Tarkanian: With respect to the players, my father had a couple people that came into his own life, that would help straighten his own life out. My mother was one of them and the president at Riverside City College (a junior college.) during his tenure coaching at the school.
My father believed that if he could work with some of the players, that had some of the same problems that he had growing up. He could build a family relationship, where he was there for them, along with my mother through their tough times. This would range from supporting the players and being loyal to them when they got into trouble, in turn they would play very hard for his program. Also, they would have the opportunity to turn into positive individuals in life.
He created this atmosphere where we would have players over at our house all of the time. My mother would tutor the players and also feed them. We broke all kinds of NCAA rules like that and they were stupid rules that said you can’t have players over to the house and give them any food.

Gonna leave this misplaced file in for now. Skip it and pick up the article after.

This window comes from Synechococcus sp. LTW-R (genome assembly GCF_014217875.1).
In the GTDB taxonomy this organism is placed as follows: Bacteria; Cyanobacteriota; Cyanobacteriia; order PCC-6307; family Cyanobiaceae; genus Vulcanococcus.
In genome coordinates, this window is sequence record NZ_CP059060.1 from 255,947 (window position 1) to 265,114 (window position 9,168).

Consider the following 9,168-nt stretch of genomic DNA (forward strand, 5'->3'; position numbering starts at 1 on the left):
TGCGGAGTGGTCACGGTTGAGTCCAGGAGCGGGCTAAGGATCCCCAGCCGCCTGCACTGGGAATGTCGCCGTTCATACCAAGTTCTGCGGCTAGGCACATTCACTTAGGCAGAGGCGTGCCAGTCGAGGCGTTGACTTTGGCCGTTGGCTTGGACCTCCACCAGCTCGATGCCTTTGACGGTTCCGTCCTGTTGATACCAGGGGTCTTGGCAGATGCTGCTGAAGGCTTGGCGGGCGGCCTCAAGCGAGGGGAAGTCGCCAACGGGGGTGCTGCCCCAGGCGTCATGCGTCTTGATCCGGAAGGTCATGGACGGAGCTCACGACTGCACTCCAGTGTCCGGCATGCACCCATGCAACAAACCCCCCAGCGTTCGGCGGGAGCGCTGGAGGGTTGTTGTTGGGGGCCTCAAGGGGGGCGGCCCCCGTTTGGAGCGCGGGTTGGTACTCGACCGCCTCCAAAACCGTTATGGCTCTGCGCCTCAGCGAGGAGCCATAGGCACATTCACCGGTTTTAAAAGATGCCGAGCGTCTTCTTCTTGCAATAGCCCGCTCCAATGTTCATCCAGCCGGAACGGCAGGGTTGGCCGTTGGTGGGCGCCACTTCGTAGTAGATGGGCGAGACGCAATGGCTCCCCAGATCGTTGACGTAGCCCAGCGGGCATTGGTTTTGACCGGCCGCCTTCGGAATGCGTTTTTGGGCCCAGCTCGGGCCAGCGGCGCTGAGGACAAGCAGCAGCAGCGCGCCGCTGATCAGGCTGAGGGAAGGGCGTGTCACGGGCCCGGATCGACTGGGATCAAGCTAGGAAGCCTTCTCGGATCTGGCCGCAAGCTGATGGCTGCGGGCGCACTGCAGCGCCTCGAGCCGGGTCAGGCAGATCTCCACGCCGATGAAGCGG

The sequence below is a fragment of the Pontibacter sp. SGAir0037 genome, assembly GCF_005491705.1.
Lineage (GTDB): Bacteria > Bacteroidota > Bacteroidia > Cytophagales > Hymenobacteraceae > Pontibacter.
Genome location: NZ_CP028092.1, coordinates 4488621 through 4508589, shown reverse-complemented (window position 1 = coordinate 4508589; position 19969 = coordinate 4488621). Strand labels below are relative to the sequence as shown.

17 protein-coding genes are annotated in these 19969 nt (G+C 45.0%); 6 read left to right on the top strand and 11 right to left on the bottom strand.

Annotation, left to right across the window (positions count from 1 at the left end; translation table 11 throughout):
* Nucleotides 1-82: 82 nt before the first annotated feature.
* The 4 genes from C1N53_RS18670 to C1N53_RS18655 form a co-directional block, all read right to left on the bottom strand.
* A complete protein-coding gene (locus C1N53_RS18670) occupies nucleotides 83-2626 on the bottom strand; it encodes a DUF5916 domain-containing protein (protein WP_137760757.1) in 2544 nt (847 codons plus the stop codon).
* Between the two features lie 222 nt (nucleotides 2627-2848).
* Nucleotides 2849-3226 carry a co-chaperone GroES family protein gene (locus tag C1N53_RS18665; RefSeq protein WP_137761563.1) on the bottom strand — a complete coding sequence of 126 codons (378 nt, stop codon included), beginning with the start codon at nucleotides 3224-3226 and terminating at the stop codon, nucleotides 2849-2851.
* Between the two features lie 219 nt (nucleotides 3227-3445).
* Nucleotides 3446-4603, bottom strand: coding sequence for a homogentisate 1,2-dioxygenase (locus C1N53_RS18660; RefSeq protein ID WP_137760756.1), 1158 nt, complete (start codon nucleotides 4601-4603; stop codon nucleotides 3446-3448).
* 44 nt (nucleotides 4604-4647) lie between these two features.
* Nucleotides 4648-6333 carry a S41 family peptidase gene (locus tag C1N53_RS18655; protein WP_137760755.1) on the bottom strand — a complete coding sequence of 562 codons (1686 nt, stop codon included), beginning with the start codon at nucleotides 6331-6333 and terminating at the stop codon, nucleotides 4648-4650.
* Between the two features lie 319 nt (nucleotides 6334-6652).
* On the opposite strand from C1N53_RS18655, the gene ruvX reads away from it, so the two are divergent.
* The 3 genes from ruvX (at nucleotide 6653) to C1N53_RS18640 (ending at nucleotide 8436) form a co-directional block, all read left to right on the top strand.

My dad would have players in his office all of the time bantering with them. The majority of coaches were not like this during this era of college basketball. The rule was you were the general and the players were your soldiers. It was thought that you couldn’t have a close relationship with them or they wouldn’t play hard for you. My dad felt otherwise and always had a close relationship with his players.
I wrote about this in the book, when he was on his deathbed, the different players that came by and all of the nice things that they said about him. They spoke about the impact my father had on their lives. It was all very touching.